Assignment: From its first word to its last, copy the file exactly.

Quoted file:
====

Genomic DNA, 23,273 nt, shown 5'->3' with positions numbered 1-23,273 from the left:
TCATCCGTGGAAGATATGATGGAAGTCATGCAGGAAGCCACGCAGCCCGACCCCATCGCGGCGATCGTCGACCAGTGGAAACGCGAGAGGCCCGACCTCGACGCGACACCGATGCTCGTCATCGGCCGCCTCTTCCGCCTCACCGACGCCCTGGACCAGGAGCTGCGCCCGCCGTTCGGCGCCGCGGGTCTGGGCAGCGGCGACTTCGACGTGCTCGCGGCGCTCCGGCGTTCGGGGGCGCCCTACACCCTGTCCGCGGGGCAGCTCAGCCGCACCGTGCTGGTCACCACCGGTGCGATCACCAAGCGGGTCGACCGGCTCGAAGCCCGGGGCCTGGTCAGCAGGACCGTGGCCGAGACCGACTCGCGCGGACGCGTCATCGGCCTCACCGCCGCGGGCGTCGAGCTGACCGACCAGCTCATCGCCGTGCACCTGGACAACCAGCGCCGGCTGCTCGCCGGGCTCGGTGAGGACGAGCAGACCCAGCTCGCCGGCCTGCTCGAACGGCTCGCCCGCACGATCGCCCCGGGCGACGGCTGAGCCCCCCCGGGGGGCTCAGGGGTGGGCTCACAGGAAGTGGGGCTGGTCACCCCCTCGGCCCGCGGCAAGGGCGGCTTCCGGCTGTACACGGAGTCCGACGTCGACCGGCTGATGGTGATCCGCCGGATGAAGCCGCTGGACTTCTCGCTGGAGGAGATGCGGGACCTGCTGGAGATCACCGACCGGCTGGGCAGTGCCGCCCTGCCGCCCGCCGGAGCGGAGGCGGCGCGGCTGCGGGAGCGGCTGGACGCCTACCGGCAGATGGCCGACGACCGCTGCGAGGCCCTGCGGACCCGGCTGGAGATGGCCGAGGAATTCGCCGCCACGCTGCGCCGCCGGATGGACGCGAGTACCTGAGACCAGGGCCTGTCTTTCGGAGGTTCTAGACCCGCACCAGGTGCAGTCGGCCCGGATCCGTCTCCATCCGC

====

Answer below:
Genomic DNA, 23,273 nt, shown 5'->3' with positions numbered 1-23,273 from the left:
TCATCCGTGGAAGATATGATGGAAGTCATGCAGGAAGCCACGCAGCCCGACCCCATCGCGGCGATCGTCGACCAGTGGAAACGCGAGAGGCCCGACCTCGACGCGACACCGATGCTCGTCATCGGCCGCCTCTTCCGCCTCACCGACGCCCTGGACCAGGAGCTGCGCCCGCCGTTCGGCGCCGCGGGTCTGGGCAGCGGCGACTTCGACGTGCTCGCGGCGCTCCGGCGTTCGGGGGCGCCCTACACCCTGTCCGCGGGGCAGCTCAGCCGCACCGTGCTGGTCACCACCGGTGCGATCACCAAGCGGGTCGACCGGCTCGAAGCCCGGGGCCTGGTCAGCAGGACCGTGGCCGAGACCGACTCGCGCGGACGCGTCATCGGCCTCACCGCCGCGGGCGTCGAGCTGACCGACCAGCTCATCGCCGTGCACCTGGACAACCAGCGCCGGCTGCTCGCCGGGCTCGGTGAGGACGAGCAGACCCAGCTCGCCGGCCTGCTCGAACGGCTCGCCCGCACGATCGCCCCGGGCGACGGCTGAGCCCCCCCGGGGGGCTCAGGGGTGGGCTCACAGGAAGTGGGGCTGGTCACCCCCTCGGCCCGCGGCAAGGGCGGCTTCCGGCTGTACACGGAGTCCGACGTCGACCGGCTGATGGTGATCCGCCGGATGAAGCCGCTGGACTTCTCGCTGGAGGAGATGCGGGACCTGCTGGAGATCACCGACCGGCTGGGCAGTGCCGCCCTGCCGCCCGCCGGAGCGGAGGCGGCGCGGCTGCGGGAGCGGCTGGACGCCTACCGGCAGATGGCCGACGACCGCTGCGAGGCCCTGCGGACCCGGCTGGAGATGGCCGAGGAATTCGCCGCCACGCTGCGCCGCCGGATGGACGCGAGTACCTGAGACCAGGGCCTGTCTTTCGGAGGTTCTAGACCCGCACCAGGTGCAGTCGGCCCGGATCCGTCTCCATCCGC